Cory Aquino was the mother of my country.
We were born into the 1986 People Power Revolution, but it was not our movement. We were infants back then, far too young to understand what it meant for Marcos to go, and for Cory to succeed. Like a doting mother, Cory took to the task of healing wounds, along with the demands and rigors of the Presidency.
She was a most reluctant President, when she assumed the stewardship of this nation. She may have been the scion of sugar barons, but she did not have the background we expect from our Presidents. Cory was a housewife, the widow of a political icon. She did not have much to give us in the way of treaties and statistics and projects that bear her name, but she gave us the inspiration and hope we needed after the fall of Marcos. She was our guide and our light in the darkness that followed the fall of a dictator.
She did things many of us did not agree with. Her name is forever tied to things like show business, landlords, coups, and the barrels of guns at Mendiola. Many people will remember Cory’s Philippines as one plagued with military insurrections, Communist rebellion, the high prices of goods, brownouts, and just about every inconvenience to modern living. Many commentators have made tracts and papers of what Cory should have done, but the fact remains that things turned out the way they are today in great part due to the decisions Cory made, and didn’t make at all.
Should we critique? Should we oppose? Of course, we should. The woman lying in the wooden casket in La Salle-Greenhills is not a saint or a goddess or a heroine, but a class act of a citizen, and a President. In a nation where the most basic acts of citizenship become heroic, and in a nation in need of a President worthy of its people’s appoval, the least we could do is to pay our respects.
Cory was many things to many people. She was a President, an icon of democracy, a symbol of People Power. Yet thanks to a Constitution drafted and put in effect under her term, Corazon Aquino was the mother of her nation. We were Cory’s children. She was our steward, the woman who made it possible for us to desire hope and change, if not for the things she started, and if not for the things she had done. She was our Tita Cory in more ways than one.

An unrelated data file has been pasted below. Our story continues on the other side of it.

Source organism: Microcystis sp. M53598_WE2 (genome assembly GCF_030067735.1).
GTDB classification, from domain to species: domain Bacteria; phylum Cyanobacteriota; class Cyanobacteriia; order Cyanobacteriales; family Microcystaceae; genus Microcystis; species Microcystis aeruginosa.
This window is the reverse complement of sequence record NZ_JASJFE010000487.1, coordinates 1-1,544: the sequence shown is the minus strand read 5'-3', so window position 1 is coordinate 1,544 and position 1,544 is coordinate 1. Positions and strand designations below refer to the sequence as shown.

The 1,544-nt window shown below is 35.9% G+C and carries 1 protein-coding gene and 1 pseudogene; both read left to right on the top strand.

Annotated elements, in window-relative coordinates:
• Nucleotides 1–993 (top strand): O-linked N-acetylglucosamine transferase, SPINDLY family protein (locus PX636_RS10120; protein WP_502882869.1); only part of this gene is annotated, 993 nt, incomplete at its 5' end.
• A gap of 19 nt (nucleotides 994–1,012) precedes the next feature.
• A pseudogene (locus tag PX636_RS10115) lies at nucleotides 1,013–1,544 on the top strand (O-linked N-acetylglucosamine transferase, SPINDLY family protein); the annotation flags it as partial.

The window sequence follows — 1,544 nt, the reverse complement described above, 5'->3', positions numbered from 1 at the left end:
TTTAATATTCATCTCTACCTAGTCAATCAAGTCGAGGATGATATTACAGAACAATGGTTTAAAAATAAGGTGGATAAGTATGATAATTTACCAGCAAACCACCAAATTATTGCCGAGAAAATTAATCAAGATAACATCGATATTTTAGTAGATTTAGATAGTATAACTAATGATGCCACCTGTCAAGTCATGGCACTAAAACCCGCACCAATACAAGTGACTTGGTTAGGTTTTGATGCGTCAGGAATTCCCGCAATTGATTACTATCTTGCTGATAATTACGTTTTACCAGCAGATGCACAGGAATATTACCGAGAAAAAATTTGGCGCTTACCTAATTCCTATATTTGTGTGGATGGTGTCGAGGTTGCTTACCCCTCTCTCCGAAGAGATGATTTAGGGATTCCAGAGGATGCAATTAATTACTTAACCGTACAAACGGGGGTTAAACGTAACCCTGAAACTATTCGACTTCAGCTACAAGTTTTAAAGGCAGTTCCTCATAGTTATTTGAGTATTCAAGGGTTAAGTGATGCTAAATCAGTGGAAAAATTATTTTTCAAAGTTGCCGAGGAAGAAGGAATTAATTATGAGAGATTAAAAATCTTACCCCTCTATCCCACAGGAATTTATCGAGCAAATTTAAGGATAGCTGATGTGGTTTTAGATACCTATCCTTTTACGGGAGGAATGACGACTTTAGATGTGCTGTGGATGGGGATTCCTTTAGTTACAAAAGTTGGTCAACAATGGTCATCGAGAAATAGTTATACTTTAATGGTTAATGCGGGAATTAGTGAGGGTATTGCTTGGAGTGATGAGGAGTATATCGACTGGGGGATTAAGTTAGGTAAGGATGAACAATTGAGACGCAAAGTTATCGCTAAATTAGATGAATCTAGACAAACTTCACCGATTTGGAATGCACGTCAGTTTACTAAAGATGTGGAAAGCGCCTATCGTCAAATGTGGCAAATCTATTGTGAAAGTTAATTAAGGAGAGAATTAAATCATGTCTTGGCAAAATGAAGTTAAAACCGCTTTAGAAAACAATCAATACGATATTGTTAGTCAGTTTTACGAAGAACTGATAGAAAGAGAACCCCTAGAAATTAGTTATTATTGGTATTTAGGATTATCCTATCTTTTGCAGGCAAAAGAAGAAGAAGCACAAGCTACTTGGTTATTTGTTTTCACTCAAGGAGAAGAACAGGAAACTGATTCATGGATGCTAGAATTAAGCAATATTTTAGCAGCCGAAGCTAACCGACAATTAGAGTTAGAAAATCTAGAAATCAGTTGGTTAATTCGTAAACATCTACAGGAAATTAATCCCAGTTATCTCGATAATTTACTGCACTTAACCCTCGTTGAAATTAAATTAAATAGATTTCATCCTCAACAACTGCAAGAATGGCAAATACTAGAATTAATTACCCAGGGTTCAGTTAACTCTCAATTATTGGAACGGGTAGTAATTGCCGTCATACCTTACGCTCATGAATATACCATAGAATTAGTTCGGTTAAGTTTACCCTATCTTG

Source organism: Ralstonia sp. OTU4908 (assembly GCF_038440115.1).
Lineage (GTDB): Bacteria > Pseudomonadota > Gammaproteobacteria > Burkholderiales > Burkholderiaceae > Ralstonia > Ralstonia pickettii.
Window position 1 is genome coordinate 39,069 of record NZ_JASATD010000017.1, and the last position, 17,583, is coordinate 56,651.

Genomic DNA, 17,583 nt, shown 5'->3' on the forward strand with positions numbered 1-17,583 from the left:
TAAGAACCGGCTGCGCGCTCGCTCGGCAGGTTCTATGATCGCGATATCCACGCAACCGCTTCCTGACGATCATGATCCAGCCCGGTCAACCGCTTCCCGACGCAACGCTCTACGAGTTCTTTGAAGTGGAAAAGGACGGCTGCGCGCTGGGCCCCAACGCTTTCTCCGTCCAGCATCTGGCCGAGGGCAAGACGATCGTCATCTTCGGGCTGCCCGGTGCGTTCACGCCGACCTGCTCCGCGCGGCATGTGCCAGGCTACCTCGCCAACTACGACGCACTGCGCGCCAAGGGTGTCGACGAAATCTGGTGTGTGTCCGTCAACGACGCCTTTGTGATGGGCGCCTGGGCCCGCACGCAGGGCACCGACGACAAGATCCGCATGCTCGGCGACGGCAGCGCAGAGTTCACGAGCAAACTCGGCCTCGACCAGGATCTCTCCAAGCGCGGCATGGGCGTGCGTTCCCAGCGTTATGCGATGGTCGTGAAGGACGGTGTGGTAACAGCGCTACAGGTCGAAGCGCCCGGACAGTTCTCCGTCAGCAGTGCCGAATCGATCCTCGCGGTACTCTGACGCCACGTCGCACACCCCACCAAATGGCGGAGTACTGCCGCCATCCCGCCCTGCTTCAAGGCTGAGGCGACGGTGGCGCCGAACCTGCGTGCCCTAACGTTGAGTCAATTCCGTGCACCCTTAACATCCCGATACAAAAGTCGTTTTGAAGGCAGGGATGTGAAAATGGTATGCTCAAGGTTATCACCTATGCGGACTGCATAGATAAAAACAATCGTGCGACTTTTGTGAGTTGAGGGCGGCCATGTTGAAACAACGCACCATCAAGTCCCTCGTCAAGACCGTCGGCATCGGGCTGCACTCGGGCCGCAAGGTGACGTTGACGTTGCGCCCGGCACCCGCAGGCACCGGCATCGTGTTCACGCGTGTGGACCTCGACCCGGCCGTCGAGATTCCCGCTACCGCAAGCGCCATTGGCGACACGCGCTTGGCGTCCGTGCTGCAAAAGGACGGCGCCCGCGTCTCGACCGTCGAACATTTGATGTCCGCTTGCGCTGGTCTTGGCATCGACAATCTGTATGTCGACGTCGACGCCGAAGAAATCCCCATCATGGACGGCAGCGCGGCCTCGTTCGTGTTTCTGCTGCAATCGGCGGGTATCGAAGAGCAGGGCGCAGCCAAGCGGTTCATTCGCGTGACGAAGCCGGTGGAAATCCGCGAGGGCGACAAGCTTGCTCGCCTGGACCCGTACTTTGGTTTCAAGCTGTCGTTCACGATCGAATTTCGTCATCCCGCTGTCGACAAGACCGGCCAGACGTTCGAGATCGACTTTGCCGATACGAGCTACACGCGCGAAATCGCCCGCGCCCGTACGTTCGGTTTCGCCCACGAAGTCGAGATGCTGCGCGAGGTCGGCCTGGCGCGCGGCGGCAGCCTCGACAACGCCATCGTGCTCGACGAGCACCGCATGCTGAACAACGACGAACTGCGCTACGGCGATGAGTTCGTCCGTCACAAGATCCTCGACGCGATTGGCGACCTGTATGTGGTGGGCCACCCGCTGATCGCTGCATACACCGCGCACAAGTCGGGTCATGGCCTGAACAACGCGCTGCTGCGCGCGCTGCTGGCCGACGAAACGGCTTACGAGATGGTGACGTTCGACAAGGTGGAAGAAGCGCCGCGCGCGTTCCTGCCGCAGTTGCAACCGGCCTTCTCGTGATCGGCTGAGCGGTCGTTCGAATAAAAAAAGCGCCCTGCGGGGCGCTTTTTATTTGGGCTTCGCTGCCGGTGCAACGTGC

During Cory’s time, we were children. We were much too young, and too immature to realize and recognize the impact of Cory to our own country. She was just the woman on the wall, clad in yellow, watching over us. She was the name on the last few pages of our textbooks, as we learned our lessons in civics and culture. We grew up to what remained of the projects and programs she started, and what remained of her legacy. We grew up to her dream, with photographed memories of EDSA 1986 guiding us on to what should be, and what we should never experience again.
We were the generation much too young for memories of Martial Law, the generation much too young to remember anything of “Cory Magic.” Yet in many ways, we benefited from Cory’s decisions and sacrifices the most. Through history books, and through stories exchanged over the years, we can only hope that when the time comes that our democracy and our ideals are challenged, we can step up in the same way Cory did 23 years ago.
At 2 AM today, we made our way to La Salle-Greenhills to pay our respects to President Corazon Cojuangco Aquino. As I approached the casket, I mouthed a few seconds of silent prayer to the woman who was the mother of my nation. I left, knowing that those few silent whispers of thanks are the best eulogy I, an ordinary citizen, could possibly give her.
We grieve and mourn today because we lost our former President, our former leader, our inspiration, our mother. Yet it all will pass, and the days will go on. Inspiration, like hope and the memory of a mother, never dies.
Sana’y di magmaliw ang dati kong araw
Nang munti pang bata, sa piling ni Nanay
Nais kong maulit ang awit ni inang mahal
Awit ng pag-ibig hang ako’y nasa duyan.
– Levi Celerio & Lucio San Pedro
“Sa Ugoy ng Duyan”